Forms of Violence in the Scarlet Letter, by Nathaniel Hawthorne

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Violence carries several meanings. It is commonly defined as an action causing pain, suffering or destruction, but can also refer to a great force, or an injustice, a wrong. Actually, violence is not only physical, it may also imply a moral dimension. In other words, it plays both on the field of the outer and inner worlds. In all cases, violence stages a relation between domination and subjection which are entangled in it. In The Scarlet Letter, violence seems to be the leading string of the plot: Hester Prynne has to undergo the ordeal of penance in a Puritan society that harshly condemns adultery. One can see here the atmosphere of violence she is plunged into. More generally, or rather more specifically, violence is present on various levels in this story: it manifests itself in the Puritan society, to which the notion of gaze is intimately connected, but also in the very minds of the characters who are haunted by their guilt, or even in Pearl's character in its complete opposition to the stern and strict principles of Puritan society. The question of the relation between the sinful Hester Prynne and the highly religious society she lives in illustrates notably the conflict, on a greater scale, between the individual and the group, the we and the I. This very theme would be most likely to represent violence in all its forms. And the most surprising fact in The Scarlet Letter is that though Hester is not forbidden to leave this society, she yet decides to stay, even though it hurts her. Accordingly, it would be then interesting to study how the relation between the individual and society is depicted in The Scarlet Letter, and in what way on can consider it as a inevitable conflict? I will first concentrate on the main features of Puritan society, which is actually a metonymic feature of society as a whole before analyzing the effects it has on its people. I will finally focus on the individual's possibilities of resistance in the face of society.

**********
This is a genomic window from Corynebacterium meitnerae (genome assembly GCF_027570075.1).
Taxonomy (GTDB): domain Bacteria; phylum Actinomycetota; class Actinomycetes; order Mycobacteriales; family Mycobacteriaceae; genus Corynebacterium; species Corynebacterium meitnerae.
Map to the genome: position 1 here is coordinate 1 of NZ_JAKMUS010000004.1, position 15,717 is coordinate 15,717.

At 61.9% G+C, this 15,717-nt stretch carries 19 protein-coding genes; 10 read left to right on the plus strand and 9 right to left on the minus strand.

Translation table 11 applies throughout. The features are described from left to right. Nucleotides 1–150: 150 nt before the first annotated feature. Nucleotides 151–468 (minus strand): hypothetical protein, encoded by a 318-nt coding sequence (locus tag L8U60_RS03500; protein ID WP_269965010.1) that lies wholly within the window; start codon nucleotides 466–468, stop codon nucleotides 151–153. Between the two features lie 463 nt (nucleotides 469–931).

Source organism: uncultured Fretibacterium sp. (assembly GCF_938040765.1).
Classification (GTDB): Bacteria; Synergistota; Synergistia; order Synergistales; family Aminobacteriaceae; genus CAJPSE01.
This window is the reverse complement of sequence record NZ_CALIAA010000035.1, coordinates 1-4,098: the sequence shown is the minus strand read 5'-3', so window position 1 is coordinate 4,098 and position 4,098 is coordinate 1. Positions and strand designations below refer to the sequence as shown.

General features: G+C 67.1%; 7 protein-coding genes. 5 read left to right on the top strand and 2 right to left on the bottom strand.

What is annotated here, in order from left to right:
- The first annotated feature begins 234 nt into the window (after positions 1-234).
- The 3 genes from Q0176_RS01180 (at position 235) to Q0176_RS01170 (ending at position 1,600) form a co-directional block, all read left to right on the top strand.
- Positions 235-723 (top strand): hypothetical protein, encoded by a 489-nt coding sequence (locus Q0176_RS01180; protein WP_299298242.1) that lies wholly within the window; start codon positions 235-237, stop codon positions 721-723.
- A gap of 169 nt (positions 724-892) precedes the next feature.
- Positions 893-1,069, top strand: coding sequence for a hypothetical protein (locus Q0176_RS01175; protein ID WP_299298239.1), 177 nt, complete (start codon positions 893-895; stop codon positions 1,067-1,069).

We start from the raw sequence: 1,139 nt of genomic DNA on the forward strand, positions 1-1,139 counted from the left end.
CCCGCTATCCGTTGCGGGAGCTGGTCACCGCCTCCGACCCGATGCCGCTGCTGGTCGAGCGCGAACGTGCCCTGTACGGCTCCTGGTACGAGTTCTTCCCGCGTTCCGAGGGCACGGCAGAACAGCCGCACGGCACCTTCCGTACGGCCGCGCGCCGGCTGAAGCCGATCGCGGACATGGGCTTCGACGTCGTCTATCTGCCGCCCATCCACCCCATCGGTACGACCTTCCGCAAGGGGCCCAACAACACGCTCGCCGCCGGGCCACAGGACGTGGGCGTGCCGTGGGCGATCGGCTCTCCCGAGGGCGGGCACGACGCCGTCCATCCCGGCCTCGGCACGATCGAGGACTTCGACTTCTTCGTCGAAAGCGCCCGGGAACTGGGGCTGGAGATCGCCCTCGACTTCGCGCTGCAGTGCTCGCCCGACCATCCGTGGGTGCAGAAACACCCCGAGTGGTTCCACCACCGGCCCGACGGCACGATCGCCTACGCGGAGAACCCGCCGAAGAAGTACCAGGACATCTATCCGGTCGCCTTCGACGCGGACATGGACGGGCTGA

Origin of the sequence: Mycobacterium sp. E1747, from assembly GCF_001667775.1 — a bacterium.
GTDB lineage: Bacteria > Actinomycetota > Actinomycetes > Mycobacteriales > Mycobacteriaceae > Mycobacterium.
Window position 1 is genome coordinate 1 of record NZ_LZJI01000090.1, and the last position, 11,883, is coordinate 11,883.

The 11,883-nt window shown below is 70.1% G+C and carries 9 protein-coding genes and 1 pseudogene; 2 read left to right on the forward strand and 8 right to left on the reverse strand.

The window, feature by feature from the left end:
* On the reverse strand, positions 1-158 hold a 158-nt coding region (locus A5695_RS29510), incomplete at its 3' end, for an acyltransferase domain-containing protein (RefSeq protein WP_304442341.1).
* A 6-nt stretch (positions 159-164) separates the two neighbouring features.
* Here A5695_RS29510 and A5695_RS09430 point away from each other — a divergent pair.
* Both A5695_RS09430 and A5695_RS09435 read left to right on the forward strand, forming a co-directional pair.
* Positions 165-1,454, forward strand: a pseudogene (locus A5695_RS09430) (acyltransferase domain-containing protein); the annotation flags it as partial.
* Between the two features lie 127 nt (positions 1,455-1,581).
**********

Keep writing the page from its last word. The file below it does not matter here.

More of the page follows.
First of all, the oldness of society is a theme Hawthorne, through the persona of the narrator, constantly explores in The Scarlet Letter. Whether it be in the Custom House or in the Scarlet Letter, the characters live in a society where decay and the ancient are always underlying, more or less clearly, throughout the book. At the beginning of the book, in The Market Place, the narrator refers to Hester's life in the New England colony as “a new life, but feeding itself on time-worn material” (44). The illustration of oldness is even more violent since the illustration is here one of rottenness of the big institution of society. In the Scarlet Letter, oldness is most relevantly embodied by the Puritan characters in the portraits of Governor Bellingham's house, who are said to gaze with “harsh and intolerant criticism at the pursuits and enjoyments of living men” (71). Here, the oldness of society is depicted through the question of the Puritan genealogy, whose ancient representatives are judgmental about the acts of the people of the present time. Thus, in Puritan society, there is a great importance regarding the past and its traditions that must be kept. In keeping with this idea, society is thus deeply rooted in its traditions (that is, the keeping up with oldness) and is consequently oppressive: it is given a forceful and fateful aspect, just as in the Custom House where the narrator is in a society of tough men where they pass on their jobs from father to son. In addition to this idea of oldness, society is given a very impressive aspect. Its power can be seen through the swords and halberds of the prison keepers, or Bellingham's armor, which is a representation of Puritanism's military and missionary aspect. There is an idea of conquest, of crushing the others who disagree. The persecution of Quakers, Indians and witches is quite revealing of the Puritan's society wish for domination. Also, the way a Puritan colony would be built is also significant of the importance...
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